Check your 72-hour kits, everyone. Over the weekend I bought and started reading a book because Adam linked to a positive review of it in the National Review.
The book was Mary Eberstadtâ€™s Home Alone America: The Hidden Toll of Day Care, Behavioral Drugs, and Other Parent Substitutes. According to the NRO, Eberstadt argues that we ought to reframe some debates around social issues–divorce, daycare, women’s employment, etc.–in terms of their impact on children, instead of on the adults involved.
I couldn’t agree more. There’s no way to put the genie of second-wave feminism back in the bottle, even if we wanted to–most people have come to believe that women are capable of performing well in any profession, that women should have the right to some economic independence from their men-folk, etc. Unfortunately, this recognition of women’s capacities coincided with the rise of an economic order that requires wringing every last drop of productivity out of every worker to maintain constant growth. Women’s newfound equality has freed them to get sucked into the economic engine along with everyone else, and the “unproductive” labor of running households, caring for children, tending to the elderly, etc. has either been outsourced to low-wage workers or just isn’t getting done. Rather than having the hidden costs of supplying the ideal employee (i.e. someone who can work 10-12 or even 14 hours a day without being interrupted by the demands of humanity) borne by women at home, we’ve shifted them onto our children. And I think the only hope of re-framing the issues is to start talking about the needs of children, instead of about the rights of their parents and the needs of their parents’ employers. So I’m willing to go that far with Eberstadt.
Where I differ from her, and also from many church members, is the proposed solution. Eberstadt’s primary solution to the problem seems to be shaming mothers into leaving the workforce. This will not work. And it’s stupidly uncreative. We *have* to move past nostalgia for a largely imagined past and start thinking about ways to restructure the American workplace in a way that allows, even encourages, *both* mothers and fathers to fulfill their obligations to their children. As Laura puts it, in a post I wish I’d written (part of a series on the book, with really interesting comments–read the whole thing!), “if you want a return to Jeffersonian America, you’re going to have to use Hamiltonian means.”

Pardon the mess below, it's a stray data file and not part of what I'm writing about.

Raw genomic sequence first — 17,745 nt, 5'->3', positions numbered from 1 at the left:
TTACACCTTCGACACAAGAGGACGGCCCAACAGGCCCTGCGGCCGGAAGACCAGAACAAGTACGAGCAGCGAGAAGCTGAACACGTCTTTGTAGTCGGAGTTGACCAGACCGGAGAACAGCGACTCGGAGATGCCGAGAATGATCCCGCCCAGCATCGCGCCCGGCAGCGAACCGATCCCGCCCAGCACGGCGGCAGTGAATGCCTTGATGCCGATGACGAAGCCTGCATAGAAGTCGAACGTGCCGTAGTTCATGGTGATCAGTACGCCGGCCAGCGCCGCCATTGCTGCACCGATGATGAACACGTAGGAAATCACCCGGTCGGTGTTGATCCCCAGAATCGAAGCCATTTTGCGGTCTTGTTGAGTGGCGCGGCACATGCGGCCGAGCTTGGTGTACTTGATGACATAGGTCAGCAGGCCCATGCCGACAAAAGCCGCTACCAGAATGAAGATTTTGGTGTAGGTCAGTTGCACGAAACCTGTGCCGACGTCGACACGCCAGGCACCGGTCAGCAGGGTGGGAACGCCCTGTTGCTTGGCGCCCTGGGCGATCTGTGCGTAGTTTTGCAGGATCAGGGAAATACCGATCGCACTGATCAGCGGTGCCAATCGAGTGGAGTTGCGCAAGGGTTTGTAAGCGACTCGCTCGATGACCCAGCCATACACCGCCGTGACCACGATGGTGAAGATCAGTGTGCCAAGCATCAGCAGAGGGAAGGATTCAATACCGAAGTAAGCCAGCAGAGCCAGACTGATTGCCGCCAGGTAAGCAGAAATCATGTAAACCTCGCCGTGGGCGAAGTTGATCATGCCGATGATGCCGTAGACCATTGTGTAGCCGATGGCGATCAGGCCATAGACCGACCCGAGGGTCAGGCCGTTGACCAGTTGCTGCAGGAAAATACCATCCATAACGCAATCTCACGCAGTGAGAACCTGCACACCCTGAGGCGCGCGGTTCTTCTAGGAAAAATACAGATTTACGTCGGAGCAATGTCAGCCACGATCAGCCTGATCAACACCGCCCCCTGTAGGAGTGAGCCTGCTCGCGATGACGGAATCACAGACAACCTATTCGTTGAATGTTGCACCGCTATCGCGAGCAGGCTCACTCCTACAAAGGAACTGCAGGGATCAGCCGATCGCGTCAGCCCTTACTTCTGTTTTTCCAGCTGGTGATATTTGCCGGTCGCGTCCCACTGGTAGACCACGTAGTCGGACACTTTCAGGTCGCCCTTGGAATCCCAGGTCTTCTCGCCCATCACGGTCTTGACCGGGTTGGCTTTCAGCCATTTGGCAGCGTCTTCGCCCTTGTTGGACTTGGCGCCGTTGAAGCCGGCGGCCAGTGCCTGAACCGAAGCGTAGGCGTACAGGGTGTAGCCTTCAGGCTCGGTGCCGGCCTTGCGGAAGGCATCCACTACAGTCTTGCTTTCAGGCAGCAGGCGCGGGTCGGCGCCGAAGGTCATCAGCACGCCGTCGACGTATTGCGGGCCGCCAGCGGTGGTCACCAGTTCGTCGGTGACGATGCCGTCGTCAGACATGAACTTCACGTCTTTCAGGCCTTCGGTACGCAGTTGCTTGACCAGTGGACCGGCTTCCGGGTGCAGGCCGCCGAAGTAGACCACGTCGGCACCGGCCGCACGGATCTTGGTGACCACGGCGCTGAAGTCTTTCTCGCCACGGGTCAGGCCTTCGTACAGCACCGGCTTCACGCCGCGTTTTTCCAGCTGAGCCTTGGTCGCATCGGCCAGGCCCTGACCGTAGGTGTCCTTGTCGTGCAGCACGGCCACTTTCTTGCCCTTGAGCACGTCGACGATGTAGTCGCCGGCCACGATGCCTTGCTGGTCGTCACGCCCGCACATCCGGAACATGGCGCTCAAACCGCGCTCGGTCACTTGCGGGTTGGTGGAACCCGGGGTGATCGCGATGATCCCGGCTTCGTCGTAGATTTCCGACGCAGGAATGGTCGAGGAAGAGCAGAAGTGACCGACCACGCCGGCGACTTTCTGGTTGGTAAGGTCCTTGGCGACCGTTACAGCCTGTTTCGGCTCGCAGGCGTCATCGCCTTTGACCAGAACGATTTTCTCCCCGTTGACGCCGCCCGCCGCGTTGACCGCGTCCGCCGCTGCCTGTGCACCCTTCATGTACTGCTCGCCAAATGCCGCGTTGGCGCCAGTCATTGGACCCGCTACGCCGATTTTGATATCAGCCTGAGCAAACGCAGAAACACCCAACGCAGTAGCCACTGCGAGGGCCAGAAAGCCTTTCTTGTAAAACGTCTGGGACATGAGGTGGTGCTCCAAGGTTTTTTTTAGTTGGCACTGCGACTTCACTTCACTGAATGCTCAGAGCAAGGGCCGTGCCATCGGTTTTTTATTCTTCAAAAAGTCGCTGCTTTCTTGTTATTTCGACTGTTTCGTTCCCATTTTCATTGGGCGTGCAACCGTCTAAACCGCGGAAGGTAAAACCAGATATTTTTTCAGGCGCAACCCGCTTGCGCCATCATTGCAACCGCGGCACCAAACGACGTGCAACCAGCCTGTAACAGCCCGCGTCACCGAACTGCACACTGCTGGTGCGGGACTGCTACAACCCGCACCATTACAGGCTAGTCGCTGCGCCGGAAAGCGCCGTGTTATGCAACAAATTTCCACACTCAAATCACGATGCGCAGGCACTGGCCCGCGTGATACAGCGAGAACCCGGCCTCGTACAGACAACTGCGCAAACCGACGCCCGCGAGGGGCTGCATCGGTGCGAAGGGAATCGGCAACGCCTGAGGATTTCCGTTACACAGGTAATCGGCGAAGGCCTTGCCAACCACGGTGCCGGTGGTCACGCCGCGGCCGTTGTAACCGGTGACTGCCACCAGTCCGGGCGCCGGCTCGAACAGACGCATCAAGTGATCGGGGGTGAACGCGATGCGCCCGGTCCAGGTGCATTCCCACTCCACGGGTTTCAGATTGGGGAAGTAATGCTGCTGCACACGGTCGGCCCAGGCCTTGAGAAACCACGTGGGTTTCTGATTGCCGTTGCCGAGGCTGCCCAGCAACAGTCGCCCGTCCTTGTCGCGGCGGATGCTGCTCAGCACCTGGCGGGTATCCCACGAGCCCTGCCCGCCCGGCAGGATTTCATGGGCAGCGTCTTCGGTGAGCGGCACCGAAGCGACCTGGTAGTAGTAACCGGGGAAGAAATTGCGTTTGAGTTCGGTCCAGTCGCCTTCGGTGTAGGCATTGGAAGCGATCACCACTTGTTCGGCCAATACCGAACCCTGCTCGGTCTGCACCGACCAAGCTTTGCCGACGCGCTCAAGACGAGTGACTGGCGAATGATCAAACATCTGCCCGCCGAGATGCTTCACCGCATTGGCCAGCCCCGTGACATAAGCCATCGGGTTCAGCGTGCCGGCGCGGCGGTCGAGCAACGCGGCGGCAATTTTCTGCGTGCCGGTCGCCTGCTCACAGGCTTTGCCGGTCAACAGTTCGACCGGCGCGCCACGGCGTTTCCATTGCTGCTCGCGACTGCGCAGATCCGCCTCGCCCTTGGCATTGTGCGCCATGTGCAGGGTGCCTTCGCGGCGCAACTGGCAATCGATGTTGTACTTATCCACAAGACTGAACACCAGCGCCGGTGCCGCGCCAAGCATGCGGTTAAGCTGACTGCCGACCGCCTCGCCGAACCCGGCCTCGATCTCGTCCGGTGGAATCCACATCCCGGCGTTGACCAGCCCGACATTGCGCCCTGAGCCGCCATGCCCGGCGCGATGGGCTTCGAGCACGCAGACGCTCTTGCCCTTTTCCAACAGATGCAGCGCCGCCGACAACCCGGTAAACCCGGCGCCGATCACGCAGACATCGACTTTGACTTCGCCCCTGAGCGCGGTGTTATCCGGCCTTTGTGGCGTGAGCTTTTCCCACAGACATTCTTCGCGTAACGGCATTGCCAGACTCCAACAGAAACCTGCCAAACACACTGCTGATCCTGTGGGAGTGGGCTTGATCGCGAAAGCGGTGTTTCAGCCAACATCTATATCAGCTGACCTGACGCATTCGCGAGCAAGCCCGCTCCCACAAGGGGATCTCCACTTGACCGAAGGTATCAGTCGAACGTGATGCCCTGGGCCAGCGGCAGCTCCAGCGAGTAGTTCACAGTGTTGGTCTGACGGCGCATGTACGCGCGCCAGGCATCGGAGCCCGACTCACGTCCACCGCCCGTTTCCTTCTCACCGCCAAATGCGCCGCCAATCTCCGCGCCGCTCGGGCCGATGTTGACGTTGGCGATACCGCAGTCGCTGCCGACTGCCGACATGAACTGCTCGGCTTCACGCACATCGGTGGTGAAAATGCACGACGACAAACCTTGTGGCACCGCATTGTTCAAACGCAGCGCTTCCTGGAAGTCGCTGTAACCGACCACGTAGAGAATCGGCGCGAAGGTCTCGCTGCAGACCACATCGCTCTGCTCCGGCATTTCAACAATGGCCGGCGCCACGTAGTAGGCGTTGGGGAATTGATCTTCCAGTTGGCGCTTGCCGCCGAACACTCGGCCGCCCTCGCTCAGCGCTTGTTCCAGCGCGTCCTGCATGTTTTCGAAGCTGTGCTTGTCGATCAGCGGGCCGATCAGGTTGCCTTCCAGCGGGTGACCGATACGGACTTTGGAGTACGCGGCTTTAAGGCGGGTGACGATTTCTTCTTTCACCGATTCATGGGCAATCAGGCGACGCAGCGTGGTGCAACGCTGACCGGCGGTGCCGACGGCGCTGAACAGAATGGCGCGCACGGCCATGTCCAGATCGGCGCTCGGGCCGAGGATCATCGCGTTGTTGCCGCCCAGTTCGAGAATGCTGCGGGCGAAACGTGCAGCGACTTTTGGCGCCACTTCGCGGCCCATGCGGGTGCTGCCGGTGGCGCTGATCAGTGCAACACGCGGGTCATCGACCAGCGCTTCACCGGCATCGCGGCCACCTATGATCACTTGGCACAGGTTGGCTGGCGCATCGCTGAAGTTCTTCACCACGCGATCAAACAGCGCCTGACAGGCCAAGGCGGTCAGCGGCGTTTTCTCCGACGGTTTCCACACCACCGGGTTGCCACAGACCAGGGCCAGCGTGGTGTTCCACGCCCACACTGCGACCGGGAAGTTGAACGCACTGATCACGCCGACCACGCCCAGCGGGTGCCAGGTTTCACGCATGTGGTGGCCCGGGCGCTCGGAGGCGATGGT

Mormons should be at the forefront of this rethinking, re-visioning, instead of at the tail end of the inconsistent family values crowd that supports free-market exploitation of workers and tries to make up for it by shouting at women to give up their non-maternal aspirations. The scriptures are clear: parents are exhorted to bring up their children in light and truth; they simply cannot do that if one of them is working at a high-powered, high-income job for 12 hours a day, and the other is isolated at home, dealing with the frustrating demands of children alone all those hours. The economy of Babylon is directly in conflict with the family. The world needs the example of Mormon families who find a creative balance between developing the talents of, and requiring Christian sacrifice from *each* member.
As much as we would like to think it does, the Proclamation on the Family doesn’t go any farther than Eberstadt’s book towards answering the hard questions about how families can work in a postmodern, post-industrial capitalist society. While we speak of the family as the “fundamental unit of society,” and claim to be absolutely committed to parents viewing their families as their first, even their only, priority, we seem to also want to participate in the larger society in ways that the isolationist, self-sufficient family model precludes–we want fathers to excel in their professions and at their church work, mothers to be well-educated and participate in Church and civic life, children to get the most and best education they can afford, etc. All of those goods come with a price: fathers have to work insane hours to excel at most professions; educated mothers will not necessarily want to devote all of their time and energy to childrearing and housekeeping, and may end up with student loan debt that absolutely requires them to spend some time in the workforce; getting a good education for children generally means having the purchasing power to get housing in desirable school districts and paying college tuition.
All those things do not collapse into a single, cheap model. There are, it seems to me, several possibilities for creating the kinds of families that can be engaged in the goods of civic life and still seriously focused on the life of the family: 1) we could let go of the Victorian rhetoric about women as the angels of the house, and let them participate more fully in the economic life of the family (which might, after all, be read as part of “helping each other as equal partners” in the responsibilities to provide for and nurture children, and which has precedent in the history of the church), 2) we could get really serious about creating a civic society that would meet the needs of children–start campaigning to pour a lot of public money into excellent, affordable, and flexible childcare possibilities, parks, supervised recreation programs for kids, libraries, preschools, arts programs, etc., as well as getting serious about improving public schools and creating access to them that doesn’t depend on housing purchase power, 3) we could truly reject the demands of the economy, and start encouraging a counter-culture of Mormons, particularly Mormon fathers, who drop out of the rat race and figure out ways to get by on *a lot* less money, with less participation in the wider society, so that they can really do what is right for their children. What we can’t and shouldn’t do is to keep telling women that they are failing *our* children.